It was an accident of genetics. Given the derisory material her father contributed to the spongy, microscopic matter awaiting invasion inside her mother, the resulting child should have looked sullen and bland, like a thin, walking hangover. Her sisters did. But something from the past spoke up. The genes of some Texas desperado or pretty saloon whore with a good chin and cheekbones must have grappled to find a place on her double helix. Her good looks were, at first, dark and ambivalent and floated slowly to her surface like a dead body in turgid water. But, by the time she was three, everyone recognized the fact that she would be pretty. Damn, Mary-Ann. This one’s gonna be a heartbreaker. You done good by her. Just hope it holds past fifteen.
The extended family had had a number of pretty children, but by the time they had passed adolescence, by the time they were no longer a jail sentence waiting to be pronounced on a local man seeking good times behind the neighborhood bar, these same children looked used up. They entered their twenties with appearances that had become somehow diluted, watered down by other, less auspicious genetic elements or by the grotesque expansion of a feature that might have done better to cease growing sooner. On some women, the jaws and chins appeared to become most prominent. And, as they aged and as teeth were inevitably lost, they grew to resemble the members of a coven. The local men often mockingly shouted at them, as they carried bags out of the grocery, “How you gonna get all that home on your broom?” Some branches of the family tree, which did not extend all that far from the main trunk—because Mexica was, after all, a very small town—beat this problem by becoming positively elephantine. A jaw looks less protuberant when anchored by a waddle.
But she did keep her looks past fifteen, and they seemed to grow more solid, ever more defined with each year. No matter how often she saturated her body with discount liquor, no matter how much white powder she snorted or cigarettes she smoked, she never blemished her opulent features, which rapt and parched the watery eyes of every middle-aged man who came through the door of Jim’s Krispy Fried Chicken, or who saw her dance topless at Club Wild Side in the evenings. They would blink and stare, blink and stare, their manhoods poking gently forward in their drawers trying to have a look, too. Well, aren’t you awful purty. What’s your name, honey?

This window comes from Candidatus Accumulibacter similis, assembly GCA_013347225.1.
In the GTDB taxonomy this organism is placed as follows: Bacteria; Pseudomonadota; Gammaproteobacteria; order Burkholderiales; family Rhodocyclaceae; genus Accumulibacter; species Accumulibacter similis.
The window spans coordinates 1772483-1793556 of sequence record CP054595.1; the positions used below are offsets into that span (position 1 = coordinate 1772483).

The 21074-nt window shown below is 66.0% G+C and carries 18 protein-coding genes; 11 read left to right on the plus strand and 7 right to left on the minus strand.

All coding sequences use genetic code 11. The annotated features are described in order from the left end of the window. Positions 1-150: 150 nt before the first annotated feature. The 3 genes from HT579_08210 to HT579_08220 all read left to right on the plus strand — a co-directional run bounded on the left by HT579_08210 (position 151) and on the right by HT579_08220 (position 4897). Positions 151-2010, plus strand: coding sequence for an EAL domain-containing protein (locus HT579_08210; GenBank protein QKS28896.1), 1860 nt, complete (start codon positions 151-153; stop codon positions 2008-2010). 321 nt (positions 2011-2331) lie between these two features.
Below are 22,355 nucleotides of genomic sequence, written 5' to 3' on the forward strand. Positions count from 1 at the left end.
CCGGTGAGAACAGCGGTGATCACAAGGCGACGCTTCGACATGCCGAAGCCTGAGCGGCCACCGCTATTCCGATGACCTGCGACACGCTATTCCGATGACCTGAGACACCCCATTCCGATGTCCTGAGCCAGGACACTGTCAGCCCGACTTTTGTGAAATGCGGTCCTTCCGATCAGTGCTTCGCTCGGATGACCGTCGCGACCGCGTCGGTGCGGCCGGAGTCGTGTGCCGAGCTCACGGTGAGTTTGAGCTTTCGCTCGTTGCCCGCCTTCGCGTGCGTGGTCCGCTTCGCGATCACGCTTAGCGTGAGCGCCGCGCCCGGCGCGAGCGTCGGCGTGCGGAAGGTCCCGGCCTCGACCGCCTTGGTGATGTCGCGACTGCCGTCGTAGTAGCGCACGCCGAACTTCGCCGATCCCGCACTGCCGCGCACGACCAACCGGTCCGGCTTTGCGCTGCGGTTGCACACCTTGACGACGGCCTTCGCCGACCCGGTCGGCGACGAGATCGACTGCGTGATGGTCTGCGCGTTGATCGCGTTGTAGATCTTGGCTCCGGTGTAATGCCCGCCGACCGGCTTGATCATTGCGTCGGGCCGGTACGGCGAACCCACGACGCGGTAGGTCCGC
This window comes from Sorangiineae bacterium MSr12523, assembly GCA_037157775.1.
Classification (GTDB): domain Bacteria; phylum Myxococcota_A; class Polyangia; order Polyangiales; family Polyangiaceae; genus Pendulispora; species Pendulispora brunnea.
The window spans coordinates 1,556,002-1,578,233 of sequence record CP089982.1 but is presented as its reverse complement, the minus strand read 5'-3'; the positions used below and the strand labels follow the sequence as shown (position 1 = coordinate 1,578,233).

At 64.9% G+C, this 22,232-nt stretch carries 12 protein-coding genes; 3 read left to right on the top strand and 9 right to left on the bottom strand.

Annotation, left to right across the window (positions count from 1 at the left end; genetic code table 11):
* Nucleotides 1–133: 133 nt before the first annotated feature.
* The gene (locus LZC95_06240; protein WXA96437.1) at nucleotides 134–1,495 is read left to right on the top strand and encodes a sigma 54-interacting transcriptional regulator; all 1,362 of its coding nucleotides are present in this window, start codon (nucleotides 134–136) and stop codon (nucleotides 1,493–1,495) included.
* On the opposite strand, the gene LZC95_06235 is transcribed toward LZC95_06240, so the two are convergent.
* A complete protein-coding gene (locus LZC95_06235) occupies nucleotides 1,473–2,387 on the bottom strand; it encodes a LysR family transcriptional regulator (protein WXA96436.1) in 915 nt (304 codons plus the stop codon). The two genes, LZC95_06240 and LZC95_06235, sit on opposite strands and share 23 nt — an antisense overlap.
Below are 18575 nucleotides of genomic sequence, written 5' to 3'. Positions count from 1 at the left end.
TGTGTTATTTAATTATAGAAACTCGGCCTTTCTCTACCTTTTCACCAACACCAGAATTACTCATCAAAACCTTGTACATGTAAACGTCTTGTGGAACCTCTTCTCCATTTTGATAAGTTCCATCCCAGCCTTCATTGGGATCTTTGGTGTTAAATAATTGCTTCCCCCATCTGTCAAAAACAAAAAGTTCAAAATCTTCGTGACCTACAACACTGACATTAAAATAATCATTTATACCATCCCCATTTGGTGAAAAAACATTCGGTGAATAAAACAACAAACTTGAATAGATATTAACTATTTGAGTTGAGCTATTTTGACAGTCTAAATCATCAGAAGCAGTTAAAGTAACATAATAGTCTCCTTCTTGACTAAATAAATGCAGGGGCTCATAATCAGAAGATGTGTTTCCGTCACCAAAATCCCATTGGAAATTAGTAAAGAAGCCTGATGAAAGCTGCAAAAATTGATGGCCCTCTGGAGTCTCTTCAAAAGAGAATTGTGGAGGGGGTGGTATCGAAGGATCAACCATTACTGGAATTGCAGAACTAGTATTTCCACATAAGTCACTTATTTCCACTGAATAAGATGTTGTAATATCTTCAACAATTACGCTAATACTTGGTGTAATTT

All the while she was pregnant with the knowledge of her own magnetism, was made reckless by it. And she woke up each morning, annoyed by having to work, but buoyed up by the thought that she had something, something that mattered, something other people wanted. That was almost as good as money, wasn’t it? She didn’t consider that she might squander it. God, there was so much time, endless, unbearable amounts of time in front of her.
She ran with the metal crowd and learned the art of cut-rate coquettishness. Much of her spare time was spent traveling in the backseats of cars crowded with boys, on their laps, their hands up her skirt. And she usually satisfied their self conscious or–more often than not–arrogant demands because it was something to do, and because she found them somewhat pathetic. Never because she was fond of them or because she took any great pleasure in the trifling sexual experiences they offered. Generally speaking, she felt nothing, and she would shuck them off like an old shoe once they were finished. They were always such a miserable disappointment. She would inform them that they’d just been with the reincarnation of Marilyn Monroe and announce that they should be grateful because someday she would be just as famous. Maybe even more so. And then, she would smoke their cigarettes and swill from the pony bottles of booze they concealed in the breast pockets of their jeans jackets. She was accumulating miles on her clock, and she liked to review this in the aftermath.